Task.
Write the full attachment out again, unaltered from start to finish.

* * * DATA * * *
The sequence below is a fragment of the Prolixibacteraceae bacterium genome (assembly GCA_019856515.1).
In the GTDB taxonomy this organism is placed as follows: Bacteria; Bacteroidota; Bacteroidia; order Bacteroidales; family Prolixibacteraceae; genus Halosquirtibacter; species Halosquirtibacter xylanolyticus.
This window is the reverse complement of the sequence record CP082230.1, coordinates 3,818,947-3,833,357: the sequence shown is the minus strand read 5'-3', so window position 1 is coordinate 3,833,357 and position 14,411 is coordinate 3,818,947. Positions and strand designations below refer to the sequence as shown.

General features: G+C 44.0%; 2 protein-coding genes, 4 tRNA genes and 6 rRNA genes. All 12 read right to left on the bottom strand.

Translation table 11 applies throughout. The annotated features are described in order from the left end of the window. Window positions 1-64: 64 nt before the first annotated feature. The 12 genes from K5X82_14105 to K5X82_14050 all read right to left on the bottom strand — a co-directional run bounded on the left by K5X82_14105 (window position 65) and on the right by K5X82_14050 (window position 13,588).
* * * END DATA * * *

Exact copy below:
The sequence below is a fragment of the Prolixibacteraceae bacterium genome (assembly GCA_019856515.1).
In the GTDB taxonomy this organism is placed as follows: Bacteria; Bacteroidota; Bacteroidia; order Bacteroidales; family Prolixibacteraceae; genus Halosquirtibacter; species Halosquirtibacter xylanolyticus.
This window is the reverse complement of the sequence record CP082230.1, coordinates 3,818,947-3,833,357: the sequence shown is the minus strand read 5'-3', so window position 1 is coordinate 3,833,357 and position 14,411 is coordinate 3,818,947. Positions and strand designations below refer to the sequence as shown.

General features: G+C 44.0%; 2 protein-coding genes, 4 tRNA genes and 6 rRNA genes. All 12 read right to left on the bottom strand.

Translation table 11 applies throughout. The annotated features are described in order from the left end of the window. Window positions 1-64: 64 nt before the first annotated feature. The 12 genes from K5X82_14105 to K5X82_14050 all read right to left on the bottom strand — a co-directional run bounded on the left by K5X82_14105 (window position 65) and on the right by K5X82_14050 (window position 13,588).